Andy described him as – “one of the most fascinating men in the world …… he’s like a modern Tarzan. He jumps in and out of the snake pit he keeps at his home. He cuts himself and paints with the blood. He wears sandals and no socks in the middle of Winter.
It seems one of the reasons Lee spent 1972 in Montauk had to do with Andy’s charismatic next door neighbor, Peter Beard. Andy described him as – “one of the most fascinating men in the world …… he’s like a modern Tarzan. He jumps in and out of the snake pit he keeps at his home. He cuts himself and paints with the blood. He wears sandals and no socks in the middle of Winter. He lived in a parked car on 13th Street for six months. He moved when he woke up and found a transvestite sleeping on the roof.” He also thought Peter was one of the best looking men he’d ever seen. So did Lee.
Peter was both Andy’s neighbor and artist in arms. Unlike some who built his reputation around Andy, Peter had established himself as one of the great nature and fashion photographers long before meeting Andy. Grandson of a well to do western family, Manhattan/England/Yale educated, he began his career while still in college, signed to a $12,000 a year contract by Vogue in 1955. That was also the year he first traveled to Africa, a trip that would forever change his life and work. His landmark work, The End of the Game (1963), a collection of essays and photographs on the rapid decline of Africa and it’s wildlife, is a testament to early ecological and sociological sensibilities.
I’ll Write Whenever I Can, Koobi Fora, Lake Rudolf, 1965 @ Peter Beard
@ Peter Beard
@ Peter Beard
Peter was both Andy’s neighbor and artist in arms. Unlike some who built his reputation around Andy, Peter had established himself as one of the great nature and fashion photographers long before meeting Andy.
Peter first came to know Andy through his uncle, Jerome Hill, one of the early partners in Andy’s Interview magazine. Beard in turn came to know Lee when he was assigned a photo shoot of the Rolling Stones’s Exile on Main Street tour in 1972. Long remembered as one of the most decadent rock and roll campaigns of the overly indulgent ’70’s, the frenzy to report this momentous event was such that the most prominent papers of the day battled to cover this bacchanalian tour. Rolling Stone magazine topped them all by assigning Truman Capote to follow the tour, and Peter to photograph.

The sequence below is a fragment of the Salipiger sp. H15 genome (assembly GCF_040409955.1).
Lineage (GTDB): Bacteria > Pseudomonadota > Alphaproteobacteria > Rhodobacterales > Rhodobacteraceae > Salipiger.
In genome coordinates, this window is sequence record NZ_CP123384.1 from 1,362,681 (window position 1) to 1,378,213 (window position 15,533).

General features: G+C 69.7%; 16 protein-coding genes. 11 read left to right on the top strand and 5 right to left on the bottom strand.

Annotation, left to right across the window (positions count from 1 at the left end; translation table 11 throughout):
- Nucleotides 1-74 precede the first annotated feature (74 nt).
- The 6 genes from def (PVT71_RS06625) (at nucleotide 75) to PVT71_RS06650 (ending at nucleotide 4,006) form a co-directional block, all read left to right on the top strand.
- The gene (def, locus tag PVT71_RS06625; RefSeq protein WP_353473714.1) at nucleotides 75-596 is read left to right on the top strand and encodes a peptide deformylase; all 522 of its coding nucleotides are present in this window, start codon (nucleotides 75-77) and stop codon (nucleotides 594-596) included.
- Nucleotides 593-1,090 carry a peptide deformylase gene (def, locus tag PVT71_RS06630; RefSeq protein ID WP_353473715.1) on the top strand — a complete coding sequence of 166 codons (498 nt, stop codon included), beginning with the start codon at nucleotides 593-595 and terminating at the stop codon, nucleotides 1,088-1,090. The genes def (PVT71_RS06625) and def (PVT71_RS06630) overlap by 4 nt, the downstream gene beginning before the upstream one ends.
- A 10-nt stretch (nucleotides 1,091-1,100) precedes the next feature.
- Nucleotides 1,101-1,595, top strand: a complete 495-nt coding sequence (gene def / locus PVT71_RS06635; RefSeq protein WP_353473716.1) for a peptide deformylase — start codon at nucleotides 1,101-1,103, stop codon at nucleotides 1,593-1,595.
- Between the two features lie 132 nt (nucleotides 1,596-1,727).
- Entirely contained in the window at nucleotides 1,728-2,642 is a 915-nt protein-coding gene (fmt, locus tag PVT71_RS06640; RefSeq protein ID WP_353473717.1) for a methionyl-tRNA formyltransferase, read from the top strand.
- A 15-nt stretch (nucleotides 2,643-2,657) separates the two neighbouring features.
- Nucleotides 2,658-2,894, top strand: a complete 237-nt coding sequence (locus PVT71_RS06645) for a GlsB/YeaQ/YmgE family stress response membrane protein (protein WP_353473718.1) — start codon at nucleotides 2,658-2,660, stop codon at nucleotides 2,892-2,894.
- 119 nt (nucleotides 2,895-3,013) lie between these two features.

While on tour Peter became good friends with Mick Jagger. They partied they way across the country in the “Lapping Tongue” – the Stones speciality outfitted DC-7. As has been well documented they flew considerably higher than the clouds that surrounded them. Half way through the tour, Truman Capote met the group in Kansas City. In tow was his new best friend, Lee Radziwill. The mix of rock royalty and Fortunate Four Hundred did not work well. Jagger hated Capote’s mincing manners, and Capote called Mick – “…a scared little boy ….. about as sexy as a pissing toad.” Stones guitarist Keith Richards welcomed the cultured Radziwill by banging on her hotel door that night, screaming “Princess Radish ……. C’mom you old tart, there’s a party going’ downstairs!”
The final date of the tour was scheduled for Mick’s birthday – July 26, at Madison Square Garden. Afterwards a lavish party was given for the 29 year old Stone by Ashmet Ertgun, president of Atlantic Records, at his palatial roof top suite atop the St. Regis Hotel. Overlooking Manhattan, the creme de la creme of arts and society came to honor the pouting prince – including Andy, Peter, Truman, and Lee. Andy provided the high light of the party. A naked girl popped out of a towering birthday cake, and twirled her silicon tits as a dozen black tap dancers provided a chorus line. The New York Post reported – “In the perfumed twilight of the Roman Empire unspeakable things went on. Are we entering that same twilight?”
@ Montauk Life
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(All rights reserved. Images @ Peter Beard.)